The Mountains of Instead

Championing fiction as an escape from pandemics, politics and bad TV.

The Sins of The Father (Review: I Hunt Killers by Barry Lyga)

I Hunt Killers
Barry Lyga
Bantam Press 2012

Some parents want their kids to be doctors and lawyers, some raise their offspring to be artists and musicians, some help their kids to make their own choices and some take it a step too far, hoisting their own careers and ambitions onto their children. Such is the case with Dear Old Dad (AKA Billy Dent, AKA The Artist) who redefines the term pushy parent. Except that Dear Old Dad isn’t a doctor, nor a lawyer, nor an artist (at least, not a conventional one) – he’s a serial killer.  Actually, he’s pretty much the Grand Poo-bah of serial killers and until the day he was finally caught he dedicated his down time to training his son Jasper in the fine art of murder. Four years after Billy’s imprisonment, Jazz is just about getting by – he has a roof over his head, a loyal best buddy and an understanding girlfriend – but he’s plagued by the knowledge that Billy instilled in him and terrified that he might end up being just like Dear Old Dad. When bodies start appearing that hold eerie similarities to those found in the not so distant past, Jazz frantically applies the knowledge he has to the information in front of him because the only way to prove he’s not taking up the family career is to hunt those already in it.

Jasper Dent is pretty screwed up. His ability to seem A-OK gets him through the day but haunts him at night as he wonders if this very ability to charm and manipulate situations points to him being a sociopath. In fact, Jazz spends much of his time suspecting that his behaviour is sociopathic and that the images put in his head by Dear Old Dad are leading him inevitably to a life of killing. He really does have a lot of information at his fingertips and as he starts to use this to help the police catch a new killer it becomes clear that Jazz might be conflicted, confused and yes, possibly slightly sociopathic, but he’s also super smart and desperate to prove that he is nothing like his father – even as he secretly suspects he’s no different at all.  What Jazz never really realises is that it’s unlikely that a sociopath would care that they were a sociopath.  The real risk for Jazz is that his obsession with the past and its impact on his future might tip him into the dark, be it as killer or as

Like all good investigators/potential serial killers, Jazz is accompanied by a loyal sidekick, Howie. Howie is a particularly lovely figure with his long limbs and potentially deathly nose-bleeds. His willingness to accompany Jazz on some pretty crazy expeditions is heartening, especially when much of what they get up to is dangerous, particularly to a character suffering from haemophilia. Jasper’s girlfriend Connie is also very well written. Clearly devoted to Jasper she doesn’t cut him any slack when he starts going off the deep end. In fact both Howie and Connie have a deep seated faith in Jazz that seems often to be all that keeps him from going mad – yet he cannot see that his strong friendships with them (particularly with slightly broken-bird Howie) say more about him than his relationship with his father. Equally, Jazz’s interactions with G. William, the Sheriff that finally caught his father, say much about both characters and bring warmth to what is essentially an extremely dark story.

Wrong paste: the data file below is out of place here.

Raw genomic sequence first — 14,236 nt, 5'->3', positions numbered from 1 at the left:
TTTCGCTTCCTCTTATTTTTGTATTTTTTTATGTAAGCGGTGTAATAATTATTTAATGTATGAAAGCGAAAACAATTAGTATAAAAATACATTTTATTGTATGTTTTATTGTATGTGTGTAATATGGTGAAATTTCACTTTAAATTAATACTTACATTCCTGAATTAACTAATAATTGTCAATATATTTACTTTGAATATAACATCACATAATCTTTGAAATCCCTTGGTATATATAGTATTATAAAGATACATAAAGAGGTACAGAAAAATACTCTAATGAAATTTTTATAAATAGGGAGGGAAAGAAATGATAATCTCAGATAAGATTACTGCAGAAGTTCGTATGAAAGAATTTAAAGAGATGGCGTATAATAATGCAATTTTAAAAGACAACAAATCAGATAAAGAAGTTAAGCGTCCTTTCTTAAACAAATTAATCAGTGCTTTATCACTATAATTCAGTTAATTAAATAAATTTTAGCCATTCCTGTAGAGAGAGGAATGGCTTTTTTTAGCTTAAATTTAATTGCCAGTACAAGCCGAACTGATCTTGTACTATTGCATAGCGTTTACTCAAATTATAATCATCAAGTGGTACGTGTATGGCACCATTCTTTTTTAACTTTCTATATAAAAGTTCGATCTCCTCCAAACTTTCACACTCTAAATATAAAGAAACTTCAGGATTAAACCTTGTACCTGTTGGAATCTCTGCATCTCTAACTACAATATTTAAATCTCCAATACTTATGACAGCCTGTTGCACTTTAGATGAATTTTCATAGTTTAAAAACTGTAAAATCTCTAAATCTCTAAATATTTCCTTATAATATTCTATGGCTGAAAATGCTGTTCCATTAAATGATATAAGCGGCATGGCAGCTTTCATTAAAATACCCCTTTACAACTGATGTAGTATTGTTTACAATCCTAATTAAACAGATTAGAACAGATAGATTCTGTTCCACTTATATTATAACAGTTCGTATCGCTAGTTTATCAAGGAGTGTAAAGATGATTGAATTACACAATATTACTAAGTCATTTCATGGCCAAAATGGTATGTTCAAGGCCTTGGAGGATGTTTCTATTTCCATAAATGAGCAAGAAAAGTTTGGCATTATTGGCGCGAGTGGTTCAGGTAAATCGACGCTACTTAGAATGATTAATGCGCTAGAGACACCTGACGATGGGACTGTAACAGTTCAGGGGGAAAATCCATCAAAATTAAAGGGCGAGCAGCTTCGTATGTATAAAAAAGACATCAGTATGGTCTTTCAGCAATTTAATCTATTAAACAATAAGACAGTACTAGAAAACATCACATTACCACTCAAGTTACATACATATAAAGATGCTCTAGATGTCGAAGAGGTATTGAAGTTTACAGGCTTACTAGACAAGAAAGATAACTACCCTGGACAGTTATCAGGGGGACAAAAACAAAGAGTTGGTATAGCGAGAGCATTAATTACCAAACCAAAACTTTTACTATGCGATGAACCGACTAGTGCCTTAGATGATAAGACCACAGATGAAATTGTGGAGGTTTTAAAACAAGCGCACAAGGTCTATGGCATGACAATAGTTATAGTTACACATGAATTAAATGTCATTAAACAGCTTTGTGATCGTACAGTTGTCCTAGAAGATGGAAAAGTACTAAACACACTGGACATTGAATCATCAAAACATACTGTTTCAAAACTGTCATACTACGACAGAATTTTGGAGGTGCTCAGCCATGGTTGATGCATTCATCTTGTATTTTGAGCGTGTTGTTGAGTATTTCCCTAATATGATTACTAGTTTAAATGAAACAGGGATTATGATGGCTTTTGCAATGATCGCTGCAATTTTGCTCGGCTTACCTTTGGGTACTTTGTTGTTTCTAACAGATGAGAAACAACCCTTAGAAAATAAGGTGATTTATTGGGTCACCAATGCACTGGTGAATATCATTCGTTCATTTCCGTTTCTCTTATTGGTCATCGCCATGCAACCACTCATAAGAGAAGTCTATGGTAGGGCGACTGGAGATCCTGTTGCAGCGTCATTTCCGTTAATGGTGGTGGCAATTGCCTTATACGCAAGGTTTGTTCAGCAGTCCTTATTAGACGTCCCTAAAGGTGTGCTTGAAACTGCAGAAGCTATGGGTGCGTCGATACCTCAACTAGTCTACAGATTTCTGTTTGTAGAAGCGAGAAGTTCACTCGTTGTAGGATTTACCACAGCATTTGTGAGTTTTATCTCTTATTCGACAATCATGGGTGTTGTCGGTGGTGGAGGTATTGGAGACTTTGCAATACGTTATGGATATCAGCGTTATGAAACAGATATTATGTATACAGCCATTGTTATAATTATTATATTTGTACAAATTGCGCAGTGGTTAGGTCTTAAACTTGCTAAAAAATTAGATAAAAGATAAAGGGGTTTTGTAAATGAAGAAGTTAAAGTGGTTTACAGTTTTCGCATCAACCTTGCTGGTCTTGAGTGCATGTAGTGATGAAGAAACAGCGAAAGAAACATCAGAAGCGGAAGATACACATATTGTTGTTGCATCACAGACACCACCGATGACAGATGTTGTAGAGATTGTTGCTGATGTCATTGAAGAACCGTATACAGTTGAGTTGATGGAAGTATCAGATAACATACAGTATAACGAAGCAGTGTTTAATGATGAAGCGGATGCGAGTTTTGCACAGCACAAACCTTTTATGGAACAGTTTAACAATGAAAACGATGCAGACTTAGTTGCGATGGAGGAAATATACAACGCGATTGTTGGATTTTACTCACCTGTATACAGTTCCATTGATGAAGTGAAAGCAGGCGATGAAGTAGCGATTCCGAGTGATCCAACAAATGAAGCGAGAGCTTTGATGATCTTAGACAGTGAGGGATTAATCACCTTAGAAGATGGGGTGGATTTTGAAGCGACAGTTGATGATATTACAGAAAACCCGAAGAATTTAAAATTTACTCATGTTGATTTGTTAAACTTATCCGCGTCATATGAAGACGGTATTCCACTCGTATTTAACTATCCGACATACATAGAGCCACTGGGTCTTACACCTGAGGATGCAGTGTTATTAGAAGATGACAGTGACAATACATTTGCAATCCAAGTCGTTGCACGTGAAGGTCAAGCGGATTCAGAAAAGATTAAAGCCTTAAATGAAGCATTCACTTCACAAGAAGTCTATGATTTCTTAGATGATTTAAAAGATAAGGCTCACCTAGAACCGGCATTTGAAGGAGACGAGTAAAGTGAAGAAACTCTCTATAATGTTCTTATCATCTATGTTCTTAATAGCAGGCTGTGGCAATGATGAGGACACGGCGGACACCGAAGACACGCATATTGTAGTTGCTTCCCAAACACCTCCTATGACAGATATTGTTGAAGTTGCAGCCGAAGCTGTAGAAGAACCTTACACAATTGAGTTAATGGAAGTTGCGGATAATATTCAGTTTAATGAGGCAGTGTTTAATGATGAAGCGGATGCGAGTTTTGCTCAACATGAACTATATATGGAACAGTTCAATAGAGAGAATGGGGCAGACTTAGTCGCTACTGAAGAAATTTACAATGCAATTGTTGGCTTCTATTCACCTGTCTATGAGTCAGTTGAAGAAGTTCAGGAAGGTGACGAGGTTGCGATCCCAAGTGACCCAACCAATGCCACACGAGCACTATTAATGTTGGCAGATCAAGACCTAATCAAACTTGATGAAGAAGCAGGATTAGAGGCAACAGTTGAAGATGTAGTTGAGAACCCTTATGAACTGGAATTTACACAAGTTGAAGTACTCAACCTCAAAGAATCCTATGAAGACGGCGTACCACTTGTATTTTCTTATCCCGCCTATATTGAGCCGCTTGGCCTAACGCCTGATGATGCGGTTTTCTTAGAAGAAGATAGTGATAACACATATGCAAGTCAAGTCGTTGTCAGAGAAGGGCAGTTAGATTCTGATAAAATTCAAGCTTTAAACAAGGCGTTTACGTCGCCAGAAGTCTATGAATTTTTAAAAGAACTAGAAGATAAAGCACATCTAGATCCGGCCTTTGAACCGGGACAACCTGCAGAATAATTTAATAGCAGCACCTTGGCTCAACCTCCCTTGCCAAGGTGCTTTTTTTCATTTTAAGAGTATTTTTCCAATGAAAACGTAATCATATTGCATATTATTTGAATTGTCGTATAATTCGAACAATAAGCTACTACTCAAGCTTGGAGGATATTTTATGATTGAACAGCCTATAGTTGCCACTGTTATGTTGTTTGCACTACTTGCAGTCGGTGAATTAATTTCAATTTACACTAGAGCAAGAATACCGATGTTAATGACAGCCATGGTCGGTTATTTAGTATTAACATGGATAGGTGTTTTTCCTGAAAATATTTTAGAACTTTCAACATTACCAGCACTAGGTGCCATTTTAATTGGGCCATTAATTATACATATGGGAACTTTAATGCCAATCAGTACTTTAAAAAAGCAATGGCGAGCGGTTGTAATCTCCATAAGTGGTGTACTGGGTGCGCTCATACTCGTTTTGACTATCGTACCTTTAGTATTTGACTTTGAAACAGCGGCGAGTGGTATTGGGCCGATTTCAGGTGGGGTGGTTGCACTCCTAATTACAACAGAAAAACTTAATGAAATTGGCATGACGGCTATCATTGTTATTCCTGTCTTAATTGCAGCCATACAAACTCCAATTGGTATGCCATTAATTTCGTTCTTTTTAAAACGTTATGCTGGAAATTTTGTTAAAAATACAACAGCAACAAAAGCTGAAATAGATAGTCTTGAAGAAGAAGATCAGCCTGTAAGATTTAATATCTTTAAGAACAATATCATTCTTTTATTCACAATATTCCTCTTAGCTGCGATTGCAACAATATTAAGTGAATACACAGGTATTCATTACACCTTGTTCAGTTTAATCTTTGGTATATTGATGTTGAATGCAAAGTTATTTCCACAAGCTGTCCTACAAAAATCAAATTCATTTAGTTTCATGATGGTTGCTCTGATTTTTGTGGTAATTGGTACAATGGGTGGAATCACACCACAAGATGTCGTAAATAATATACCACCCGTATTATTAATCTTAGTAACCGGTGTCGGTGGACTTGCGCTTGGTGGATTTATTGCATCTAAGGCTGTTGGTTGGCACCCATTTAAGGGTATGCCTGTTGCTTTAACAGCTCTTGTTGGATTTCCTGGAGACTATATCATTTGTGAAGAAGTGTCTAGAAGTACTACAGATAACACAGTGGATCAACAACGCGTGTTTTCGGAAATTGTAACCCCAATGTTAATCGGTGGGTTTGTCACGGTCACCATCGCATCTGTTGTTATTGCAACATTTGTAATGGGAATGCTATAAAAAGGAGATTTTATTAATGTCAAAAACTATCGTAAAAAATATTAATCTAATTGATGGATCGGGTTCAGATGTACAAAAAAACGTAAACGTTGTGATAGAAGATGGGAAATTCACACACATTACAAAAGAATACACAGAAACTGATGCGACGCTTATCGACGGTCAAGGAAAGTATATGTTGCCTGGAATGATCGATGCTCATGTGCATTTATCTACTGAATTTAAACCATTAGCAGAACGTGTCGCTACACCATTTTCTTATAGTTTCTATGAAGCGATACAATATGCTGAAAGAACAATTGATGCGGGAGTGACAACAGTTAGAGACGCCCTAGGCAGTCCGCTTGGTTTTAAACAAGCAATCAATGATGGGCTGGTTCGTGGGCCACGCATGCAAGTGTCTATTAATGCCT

The writing in I Hunt Killers is superb. Stark and uncompromising, Lyga has written a story unlike anything else available on the YA shelves right now. Chief of Lyga's achievements is Dear Old Dad himself who, despite being imprisoned, looms large over every page due not only to some exceptionally disturbing memories on Jasper’s part but also to the fact that he seems to be lurking in the crimes of the present as well as those of the past. It is testament to Lyga’s writing and plotting that Billy Dent comes across initially as a bit of a local yokel – a clever move, because as the true extent and detail of his crimes become apparent they imbue I Hunt Killers with a nastiness that is hard to shake off once the book is finished. Certainly there are images that will stay with readers and they’re not pretty ones. I Hunt Killers is a book that is unafraid to peer into the more horrifying corners of the human psyche and is not for the faint hearted. Barry Lyga has created a horror story worthy of the greats in the genre while also undertaking a fascinating and touching tale of a damaged boy’s coming of age. One of the most arresting and original books so far this year and, with a sequel currently in the works, clearly not the last we’ve seen from the new kid on the horror block.

This review was brought to you by Splendibird. I Hunt Killers is available in all good bookstores now.  This book has also been YAcked and you can find out what the lady YAckers thought of it here.
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